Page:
On Monday, we woke up to a gorgeous morning in the Tetons (G and H). The sun had come out and the clouds over the mountains had parted.
Bill making pancakes at our campsite.
The Tetons over Jackson Lake. Remember when they were covered in clouds?
We weren't standing on a nice shore, but at the edge of a cliff.
This is the highest peak and was the hardest one to photograph without cloud cover.
These were growing everywhere. I'm not sure what they are.
The view from the boat launch area.
I took a picture from the dock this time.
The highest peak again.
After packing up camp and taking in our last views of the Tetons, we headed on the road toward Yellowstone. The two parks are connected, and it only took about an hour to get there. Our first stop was Old Faithful (I). When we got there, we realized that we had just missed it, so we headed out to Biscuit Basin (J).
The first pool at Biscuit Basin. Yellowstone is actually a giant volcano, so there are many geothermal features all over the park. This area contains many beautiful pools and geysers.
One of the "bacterial mats." These can be found in many of the geothermal areas of the park. They're formed when layers of thermophile or extremophile bacteria grow in the hot, sometimes acidic water from the hot springs, pools, and geysers.
When these hot spings pop up, they slowly kill the trees and plants around them.
It's not uncommon to see steam rising out of "fumerols" as you drive around the park.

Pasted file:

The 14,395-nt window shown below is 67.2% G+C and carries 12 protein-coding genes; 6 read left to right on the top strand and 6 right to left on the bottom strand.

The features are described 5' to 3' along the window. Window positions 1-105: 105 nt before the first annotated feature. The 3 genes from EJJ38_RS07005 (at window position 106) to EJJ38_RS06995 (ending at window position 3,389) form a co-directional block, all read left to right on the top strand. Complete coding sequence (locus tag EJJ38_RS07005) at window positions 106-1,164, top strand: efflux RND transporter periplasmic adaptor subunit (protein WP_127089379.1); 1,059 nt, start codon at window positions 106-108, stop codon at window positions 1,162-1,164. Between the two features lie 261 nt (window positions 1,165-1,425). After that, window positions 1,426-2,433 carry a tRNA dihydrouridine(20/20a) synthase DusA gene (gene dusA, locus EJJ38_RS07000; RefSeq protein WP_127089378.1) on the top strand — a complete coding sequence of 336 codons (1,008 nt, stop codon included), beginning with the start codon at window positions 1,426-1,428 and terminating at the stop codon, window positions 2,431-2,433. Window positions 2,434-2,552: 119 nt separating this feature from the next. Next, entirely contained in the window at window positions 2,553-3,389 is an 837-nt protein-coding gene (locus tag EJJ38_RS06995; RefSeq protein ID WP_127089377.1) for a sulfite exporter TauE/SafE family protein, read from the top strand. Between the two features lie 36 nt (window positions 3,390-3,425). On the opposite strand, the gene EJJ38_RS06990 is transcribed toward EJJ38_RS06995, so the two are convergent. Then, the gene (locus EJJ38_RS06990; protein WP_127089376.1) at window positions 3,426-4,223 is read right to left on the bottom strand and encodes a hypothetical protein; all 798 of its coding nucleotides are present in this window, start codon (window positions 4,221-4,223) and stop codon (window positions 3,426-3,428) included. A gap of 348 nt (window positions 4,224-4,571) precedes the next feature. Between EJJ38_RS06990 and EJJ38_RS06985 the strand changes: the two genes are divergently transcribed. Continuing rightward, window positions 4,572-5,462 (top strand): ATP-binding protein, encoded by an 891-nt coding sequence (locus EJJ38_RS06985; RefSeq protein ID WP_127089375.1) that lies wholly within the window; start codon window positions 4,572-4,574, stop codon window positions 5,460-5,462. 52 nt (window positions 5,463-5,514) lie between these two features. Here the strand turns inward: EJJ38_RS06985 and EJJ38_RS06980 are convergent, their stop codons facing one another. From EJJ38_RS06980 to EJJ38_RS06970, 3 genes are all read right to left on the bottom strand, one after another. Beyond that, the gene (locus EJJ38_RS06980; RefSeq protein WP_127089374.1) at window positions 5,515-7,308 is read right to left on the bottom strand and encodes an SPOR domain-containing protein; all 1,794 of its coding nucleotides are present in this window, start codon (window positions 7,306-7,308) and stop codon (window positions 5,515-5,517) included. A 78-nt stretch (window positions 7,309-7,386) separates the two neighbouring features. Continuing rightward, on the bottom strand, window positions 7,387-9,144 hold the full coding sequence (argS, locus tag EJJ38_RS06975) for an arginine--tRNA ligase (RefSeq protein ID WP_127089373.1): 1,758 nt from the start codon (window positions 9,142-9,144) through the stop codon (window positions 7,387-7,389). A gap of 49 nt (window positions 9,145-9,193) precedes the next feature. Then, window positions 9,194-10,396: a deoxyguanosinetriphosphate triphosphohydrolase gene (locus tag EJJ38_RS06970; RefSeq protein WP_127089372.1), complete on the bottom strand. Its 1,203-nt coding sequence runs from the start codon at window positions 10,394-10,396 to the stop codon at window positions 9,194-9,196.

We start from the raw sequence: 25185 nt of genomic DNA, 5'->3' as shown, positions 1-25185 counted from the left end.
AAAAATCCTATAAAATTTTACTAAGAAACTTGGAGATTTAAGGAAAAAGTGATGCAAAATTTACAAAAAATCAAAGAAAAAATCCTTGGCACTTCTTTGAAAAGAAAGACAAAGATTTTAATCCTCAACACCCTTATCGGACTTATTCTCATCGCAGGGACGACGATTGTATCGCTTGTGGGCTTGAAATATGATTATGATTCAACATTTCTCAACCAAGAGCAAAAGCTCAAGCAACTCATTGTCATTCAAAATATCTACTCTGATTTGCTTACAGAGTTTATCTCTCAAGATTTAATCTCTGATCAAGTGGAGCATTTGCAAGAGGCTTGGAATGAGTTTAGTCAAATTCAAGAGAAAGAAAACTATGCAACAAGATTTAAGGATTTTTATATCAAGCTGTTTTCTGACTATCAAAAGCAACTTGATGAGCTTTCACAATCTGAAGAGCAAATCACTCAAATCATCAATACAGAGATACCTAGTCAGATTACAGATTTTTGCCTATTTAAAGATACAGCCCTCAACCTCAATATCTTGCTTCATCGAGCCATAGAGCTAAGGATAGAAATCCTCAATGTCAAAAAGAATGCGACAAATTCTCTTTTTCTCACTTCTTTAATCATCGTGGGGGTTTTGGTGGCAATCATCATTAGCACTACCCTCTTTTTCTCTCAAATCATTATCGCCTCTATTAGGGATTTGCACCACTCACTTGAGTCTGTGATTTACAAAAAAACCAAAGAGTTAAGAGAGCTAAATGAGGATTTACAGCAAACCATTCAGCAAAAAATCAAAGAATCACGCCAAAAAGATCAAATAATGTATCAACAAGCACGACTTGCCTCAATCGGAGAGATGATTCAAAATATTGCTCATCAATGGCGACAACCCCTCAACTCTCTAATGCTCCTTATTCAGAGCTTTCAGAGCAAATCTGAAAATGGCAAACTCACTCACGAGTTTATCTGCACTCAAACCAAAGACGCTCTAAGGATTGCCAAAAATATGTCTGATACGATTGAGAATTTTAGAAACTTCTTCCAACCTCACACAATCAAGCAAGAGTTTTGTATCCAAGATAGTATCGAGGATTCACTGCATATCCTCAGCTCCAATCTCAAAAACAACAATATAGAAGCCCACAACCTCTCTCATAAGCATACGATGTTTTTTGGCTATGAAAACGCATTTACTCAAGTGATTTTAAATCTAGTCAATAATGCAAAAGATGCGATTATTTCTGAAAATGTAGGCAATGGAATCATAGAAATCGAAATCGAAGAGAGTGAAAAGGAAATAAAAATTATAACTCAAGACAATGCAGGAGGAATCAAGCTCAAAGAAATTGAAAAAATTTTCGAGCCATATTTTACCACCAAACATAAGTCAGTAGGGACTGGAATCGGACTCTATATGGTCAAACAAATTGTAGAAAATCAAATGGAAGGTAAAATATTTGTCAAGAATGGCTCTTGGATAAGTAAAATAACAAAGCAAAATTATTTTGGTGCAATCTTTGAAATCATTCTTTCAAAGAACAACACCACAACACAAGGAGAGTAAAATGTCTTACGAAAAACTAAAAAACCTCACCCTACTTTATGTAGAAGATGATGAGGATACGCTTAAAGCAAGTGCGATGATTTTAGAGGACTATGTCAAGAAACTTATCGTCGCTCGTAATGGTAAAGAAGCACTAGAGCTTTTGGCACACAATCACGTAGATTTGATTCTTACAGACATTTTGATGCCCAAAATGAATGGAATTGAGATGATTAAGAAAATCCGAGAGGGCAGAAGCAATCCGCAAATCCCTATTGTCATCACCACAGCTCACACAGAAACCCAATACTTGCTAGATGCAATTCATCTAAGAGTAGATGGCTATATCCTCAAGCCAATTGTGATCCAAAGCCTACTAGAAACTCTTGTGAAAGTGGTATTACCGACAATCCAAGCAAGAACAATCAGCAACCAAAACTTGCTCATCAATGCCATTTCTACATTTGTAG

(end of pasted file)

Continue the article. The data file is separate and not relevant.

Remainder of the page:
There are many areas of the park where there have been past forest fires. In some spots, it still looks like a moon scape, while in others, like this spot, the forest has begun to grow back. One third of the park was burned in a massive fire in 1988. More about that fire here.
In this picture, you can see the wooden walkway through biscuit basin. These walkways were built to keep people off of the delicate (and dangerous) geothermal features, but we still saw plenty of idiots stepping off the walkway.
A close up of the bacterial mats in the water.
Sapphire Pool. You can see the "biscuit formations" around the edge. It used to have more until it became an erupting geyser for about ten years in the 1960s. The temperature of this pool is around 200 degrees Farenheight.
More bacterial mats.
Jewel Geyser. Bill and I didn't even realize that this was a geyser until it randomly started erupting as we were standing there.
The layers of deposits around the geyser.
Shell Geyser. We didn't see this one erupt.
Bill with his wide angle.
Elk tracks. Apparently the animals walk in these areas, especially when it's cold and snowy out.
There is a river that flows right next to the springs and geysers at Biscuit Basin. Some of those springs flow into the river.
On our way up to the campsite (K on the map), we drove through Hayden Valley, known as the Serengeti of Yellowstone. It is a very popular wildlife watching spot. It's not uncommon to to see cars just randomly pulled over on the side of the road and people running around taking pictures.
One of the many buffalo grazing in the park.
It's hard to believe it's real.
Mama and baby.
Once we got to camp, we set up our tent and cooked dinner with Sean's family. Check back for my blog about Day 5!